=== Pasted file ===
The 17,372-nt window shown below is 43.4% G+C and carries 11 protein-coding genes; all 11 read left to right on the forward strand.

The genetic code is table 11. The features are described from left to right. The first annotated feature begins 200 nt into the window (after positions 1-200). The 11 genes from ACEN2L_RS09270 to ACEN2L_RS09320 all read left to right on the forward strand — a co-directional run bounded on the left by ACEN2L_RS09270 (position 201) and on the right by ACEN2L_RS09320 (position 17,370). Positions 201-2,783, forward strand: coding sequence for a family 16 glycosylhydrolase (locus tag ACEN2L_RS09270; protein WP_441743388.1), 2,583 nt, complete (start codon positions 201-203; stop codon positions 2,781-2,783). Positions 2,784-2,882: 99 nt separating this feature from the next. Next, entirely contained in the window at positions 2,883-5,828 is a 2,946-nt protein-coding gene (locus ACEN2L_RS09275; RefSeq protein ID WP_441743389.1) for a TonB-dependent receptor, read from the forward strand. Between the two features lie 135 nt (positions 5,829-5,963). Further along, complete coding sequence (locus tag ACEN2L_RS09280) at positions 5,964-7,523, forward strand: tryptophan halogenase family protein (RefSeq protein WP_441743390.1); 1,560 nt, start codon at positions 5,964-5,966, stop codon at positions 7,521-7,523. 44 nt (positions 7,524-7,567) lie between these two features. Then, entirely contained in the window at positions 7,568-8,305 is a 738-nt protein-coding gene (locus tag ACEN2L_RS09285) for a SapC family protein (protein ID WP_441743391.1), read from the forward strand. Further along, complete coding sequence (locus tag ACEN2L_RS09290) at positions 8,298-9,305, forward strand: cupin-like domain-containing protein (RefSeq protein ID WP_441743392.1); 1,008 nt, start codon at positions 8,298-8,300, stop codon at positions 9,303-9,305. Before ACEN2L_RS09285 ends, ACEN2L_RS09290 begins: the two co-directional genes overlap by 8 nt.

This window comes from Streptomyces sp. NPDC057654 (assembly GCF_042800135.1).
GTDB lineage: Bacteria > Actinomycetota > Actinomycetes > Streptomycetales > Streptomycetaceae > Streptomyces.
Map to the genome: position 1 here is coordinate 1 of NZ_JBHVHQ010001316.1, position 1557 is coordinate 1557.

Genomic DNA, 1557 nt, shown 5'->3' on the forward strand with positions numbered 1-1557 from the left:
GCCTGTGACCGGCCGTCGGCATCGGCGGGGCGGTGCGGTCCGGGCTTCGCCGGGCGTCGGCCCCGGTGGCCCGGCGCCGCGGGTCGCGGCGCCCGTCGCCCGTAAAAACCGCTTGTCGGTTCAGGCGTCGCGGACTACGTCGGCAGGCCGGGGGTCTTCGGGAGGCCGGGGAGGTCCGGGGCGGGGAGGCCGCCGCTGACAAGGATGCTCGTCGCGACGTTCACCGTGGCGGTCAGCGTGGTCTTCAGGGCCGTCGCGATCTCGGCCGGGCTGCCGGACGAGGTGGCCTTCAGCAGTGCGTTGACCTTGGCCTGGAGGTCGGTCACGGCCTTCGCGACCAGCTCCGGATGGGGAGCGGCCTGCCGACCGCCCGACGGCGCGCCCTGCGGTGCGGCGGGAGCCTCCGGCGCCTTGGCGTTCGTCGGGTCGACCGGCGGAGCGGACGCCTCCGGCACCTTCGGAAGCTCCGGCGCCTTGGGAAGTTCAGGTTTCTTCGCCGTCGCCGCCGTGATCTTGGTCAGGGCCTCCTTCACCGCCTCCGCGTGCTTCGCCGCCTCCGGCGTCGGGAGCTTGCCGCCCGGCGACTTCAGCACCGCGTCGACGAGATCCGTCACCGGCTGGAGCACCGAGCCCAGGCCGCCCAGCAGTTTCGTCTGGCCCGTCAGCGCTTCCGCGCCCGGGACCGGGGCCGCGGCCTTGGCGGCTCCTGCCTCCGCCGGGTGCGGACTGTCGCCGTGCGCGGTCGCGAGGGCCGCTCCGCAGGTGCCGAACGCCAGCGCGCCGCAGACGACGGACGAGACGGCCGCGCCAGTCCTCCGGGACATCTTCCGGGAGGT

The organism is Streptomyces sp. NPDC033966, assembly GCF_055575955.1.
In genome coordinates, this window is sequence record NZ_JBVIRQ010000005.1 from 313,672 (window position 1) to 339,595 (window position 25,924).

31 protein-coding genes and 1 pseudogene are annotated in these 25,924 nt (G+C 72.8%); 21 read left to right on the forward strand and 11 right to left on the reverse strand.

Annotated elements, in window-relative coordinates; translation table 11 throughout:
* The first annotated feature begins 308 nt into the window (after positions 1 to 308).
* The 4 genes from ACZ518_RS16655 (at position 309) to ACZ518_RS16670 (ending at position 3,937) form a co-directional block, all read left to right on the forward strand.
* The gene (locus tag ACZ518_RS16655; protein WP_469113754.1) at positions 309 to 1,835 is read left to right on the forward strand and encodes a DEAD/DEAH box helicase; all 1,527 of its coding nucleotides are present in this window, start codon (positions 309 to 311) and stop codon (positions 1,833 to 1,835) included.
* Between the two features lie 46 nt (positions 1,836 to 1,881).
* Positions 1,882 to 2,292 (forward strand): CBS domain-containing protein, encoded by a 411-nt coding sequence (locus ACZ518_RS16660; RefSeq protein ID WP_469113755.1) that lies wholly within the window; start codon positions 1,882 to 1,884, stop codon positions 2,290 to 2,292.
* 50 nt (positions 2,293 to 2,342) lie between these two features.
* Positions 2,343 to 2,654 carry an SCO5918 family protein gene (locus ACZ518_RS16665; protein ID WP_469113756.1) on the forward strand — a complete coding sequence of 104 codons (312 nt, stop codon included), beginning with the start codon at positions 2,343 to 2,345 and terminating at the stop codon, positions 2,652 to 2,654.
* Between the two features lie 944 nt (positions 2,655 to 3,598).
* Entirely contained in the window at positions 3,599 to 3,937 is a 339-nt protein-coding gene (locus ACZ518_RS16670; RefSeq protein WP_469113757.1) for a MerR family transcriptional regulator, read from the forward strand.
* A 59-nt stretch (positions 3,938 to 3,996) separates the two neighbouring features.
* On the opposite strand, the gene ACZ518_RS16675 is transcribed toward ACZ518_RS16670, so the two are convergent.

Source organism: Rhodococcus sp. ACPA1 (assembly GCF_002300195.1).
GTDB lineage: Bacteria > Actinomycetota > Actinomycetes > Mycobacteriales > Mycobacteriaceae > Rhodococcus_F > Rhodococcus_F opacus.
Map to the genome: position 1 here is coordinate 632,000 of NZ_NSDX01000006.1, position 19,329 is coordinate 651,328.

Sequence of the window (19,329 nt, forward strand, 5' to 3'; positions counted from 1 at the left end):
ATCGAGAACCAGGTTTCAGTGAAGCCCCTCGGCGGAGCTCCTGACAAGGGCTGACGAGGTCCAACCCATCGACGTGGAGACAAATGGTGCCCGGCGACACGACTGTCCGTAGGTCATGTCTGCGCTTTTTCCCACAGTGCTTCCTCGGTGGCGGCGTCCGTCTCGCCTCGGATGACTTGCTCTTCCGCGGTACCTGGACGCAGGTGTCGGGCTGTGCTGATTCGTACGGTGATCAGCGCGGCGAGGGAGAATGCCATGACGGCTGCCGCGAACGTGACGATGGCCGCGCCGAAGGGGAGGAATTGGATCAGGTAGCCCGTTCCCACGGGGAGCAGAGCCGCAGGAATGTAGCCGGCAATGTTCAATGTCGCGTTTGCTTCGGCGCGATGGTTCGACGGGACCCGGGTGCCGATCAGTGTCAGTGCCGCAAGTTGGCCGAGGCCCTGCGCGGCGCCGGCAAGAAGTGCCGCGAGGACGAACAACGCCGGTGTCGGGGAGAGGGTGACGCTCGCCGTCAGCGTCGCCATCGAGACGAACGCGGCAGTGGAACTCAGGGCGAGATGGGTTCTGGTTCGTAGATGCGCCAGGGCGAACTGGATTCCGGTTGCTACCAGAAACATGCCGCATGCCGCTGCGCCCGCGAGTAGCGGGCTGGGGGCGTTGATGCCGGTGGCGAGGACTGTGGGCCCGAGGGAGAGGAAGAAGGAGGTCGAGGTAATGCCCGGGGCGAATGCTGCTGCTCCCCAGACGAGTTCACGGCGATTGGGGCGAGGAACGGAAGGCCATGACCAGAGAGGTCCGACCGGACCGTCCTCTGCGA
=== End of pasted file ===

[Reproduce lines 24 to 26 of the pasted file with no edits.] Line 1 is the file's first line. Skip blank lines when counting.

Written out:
GTDB lineage: Bacteria > Actinomycetota > Actinomycetes > Mycobacteriales > Mycobacteriaceae > Rhodococcus_F > Rhodococcus_F opacus.
Map to the genome: position 1 here is coordinate 632,000 of NZ_NSDX01000006.1, position 19,329 is coordinate 651,328.

Sequence of the window (19,329 nt, forward strand, 5' to 3'; positions counted from 1 at the left end):